For those who don’t have TikTok, clothing hauls are the newest trend circulating the app. These favoured clips showcase content creators revealing an array of clothing items that they purchased from fast-fashion companies. This trend creates a need for faster production from fashion companies who attempt to keep up with these quick but popular trends. The desire to purchase new clothing has been overshadowed by TikTok hauls and is driving people away from the importance of thrifting, along with all of the important information surrounding sustainability on the internet.
Gaia Rattazzi (@ssustainably_) a sustainable fashion content creator, shares with her almost 60 thousand Instagram followers about the different ways they can live more sustainably when it comes to fashion. Rattazzi has seen a wider interest in thrifting over the years, claiming that “[she] thinks it’s because influencers are promoting it,” and that, “[thrifting] allows you to be really creative with your style, with the way you dress, and be unique as well.”
Using aesthetically pleasing posts and videos, Rattazzi teaches her followers about the essentials and joy of sustainability as well as the negative aspects of fast fashion and how to stay away from it.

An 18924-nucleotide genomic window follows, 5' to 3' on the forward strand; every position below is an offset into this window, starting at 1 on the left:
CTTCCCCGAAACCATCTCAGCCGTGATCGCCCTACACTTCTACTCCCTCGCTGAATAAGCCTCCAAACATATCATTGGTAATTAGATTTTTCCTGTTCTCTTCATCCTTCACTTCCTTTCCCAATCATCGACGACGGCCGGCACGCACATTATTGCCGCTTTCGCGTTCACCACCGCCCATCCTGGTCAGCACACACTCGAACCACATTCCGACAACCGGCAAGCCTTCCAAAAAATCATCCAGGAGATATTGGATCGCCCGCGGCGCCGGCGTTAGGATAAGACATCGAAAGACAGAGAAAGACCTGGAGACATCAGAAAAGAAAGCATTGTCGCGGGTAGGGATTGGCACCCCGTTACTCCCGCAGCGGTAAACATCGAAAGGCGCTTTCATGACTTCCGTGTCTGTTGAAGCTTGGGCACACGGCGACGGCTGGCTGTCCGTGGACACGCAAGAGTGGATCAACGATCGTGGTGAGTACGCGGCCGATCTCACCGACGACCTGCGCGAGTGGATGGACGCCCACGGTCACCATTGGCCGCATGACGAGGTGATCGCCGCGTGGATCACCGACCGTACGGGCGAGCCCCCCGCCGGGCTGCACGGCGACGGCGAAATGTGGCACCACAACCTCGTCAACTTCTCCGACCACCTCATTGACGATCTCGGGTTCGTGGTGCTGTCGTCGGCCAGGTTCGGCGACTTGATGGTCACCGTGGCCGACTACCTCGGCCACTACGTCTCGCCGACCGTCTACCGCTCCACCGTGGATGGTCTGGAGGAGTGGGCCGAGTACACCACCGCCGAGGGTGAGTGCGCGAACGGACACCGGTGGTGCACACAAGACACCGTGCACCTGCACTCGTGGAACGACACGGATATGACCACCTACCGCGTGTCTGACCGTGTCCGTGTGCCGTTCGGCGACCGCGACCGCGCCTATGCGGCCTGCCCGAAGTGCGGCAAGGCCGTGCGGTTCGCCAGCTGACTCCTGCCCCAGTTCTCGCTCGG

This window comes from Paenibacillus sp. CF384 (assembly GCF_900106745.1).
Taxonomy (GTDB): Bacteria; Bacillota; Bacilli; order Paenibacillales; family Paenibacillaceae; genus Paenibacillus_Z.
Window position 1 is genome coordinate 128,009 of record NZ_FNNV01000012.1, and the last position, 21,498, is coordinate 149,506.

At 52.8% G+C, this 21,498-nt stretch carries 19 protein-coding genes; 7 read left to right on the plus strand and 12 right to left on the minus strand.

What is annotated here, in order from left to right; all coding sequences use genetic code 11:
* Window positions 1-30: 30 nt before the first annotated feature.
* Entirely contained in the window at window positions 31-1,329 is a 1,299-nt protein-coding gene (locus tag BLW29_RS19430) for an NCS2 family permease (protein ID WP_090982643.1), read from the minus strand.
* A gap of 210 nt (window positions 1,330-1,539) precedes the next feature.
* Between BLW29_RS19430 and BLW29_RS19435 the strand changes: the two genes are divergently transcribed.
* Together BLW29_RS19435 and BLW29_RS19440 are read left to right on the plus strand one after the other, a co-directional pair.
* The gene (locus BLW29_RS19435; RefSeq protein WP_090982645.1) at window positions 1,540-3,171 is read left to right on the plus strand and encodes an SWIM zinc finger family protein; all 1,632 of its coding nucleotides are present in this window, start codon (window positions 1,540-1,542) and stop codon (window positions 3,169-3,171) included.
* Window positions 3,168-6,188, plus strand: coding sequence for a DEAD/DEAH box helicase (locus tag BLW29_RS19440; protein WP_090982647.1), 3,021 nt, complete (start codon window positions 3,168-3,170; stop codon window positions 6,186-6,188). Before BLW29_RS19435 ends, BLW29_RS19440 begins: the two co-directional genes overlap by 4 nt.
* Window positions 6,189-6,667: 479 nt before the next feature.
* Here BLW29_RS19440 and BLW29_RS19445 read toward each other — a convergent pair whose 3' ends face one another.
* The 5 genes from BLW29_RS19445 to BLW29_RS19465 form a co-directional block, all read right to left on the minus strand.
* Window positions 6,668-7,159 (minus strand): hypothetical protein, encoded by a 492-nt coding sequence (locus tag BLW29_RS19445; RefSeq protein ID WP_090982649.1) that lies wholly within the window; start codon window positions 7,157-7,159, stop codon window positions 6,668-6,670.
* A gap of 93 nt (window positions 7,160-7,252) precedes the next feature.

Rattazzi explains that the trends in fashion we obsess over are not so creative and are damaging, to not only the world, but ourselves by referencing the Y2K movement. She says, “[the trend is] all old clothes” adding that, “there’s so many trends. Like how can you keep up with all of them? It’s impossible. You end up being really burnt out.”
Recreating a look or finding your unique taste is much more fun and better when thrifting. With a massive selection of different items to choose from, it makes only one thing difficult: having enough money to spend.
Not only is it fun to think about what a garment went through before it got into your hands, but it feels good knowing that it’s bettering the planet. Thrifting may not be the ideal choice for everyone, but Rattazzi reminds us that it doesn’t mean there should be a lack of awareness when shopping. She comments, “I think we need to re-evaluate our shopping habits and how we care for clothes and how we treat them.”
The interest in sustainability and recycling used clothing has encouraged people to support their local thrift stores or purchase from small businesses if they are not into the idea of wearing second-hand clothing.
We, as consumers, must take a step back and recognize the damage that these fast-fashion companies are causing to the world and do our part when shopping for the next valuable item in our closet.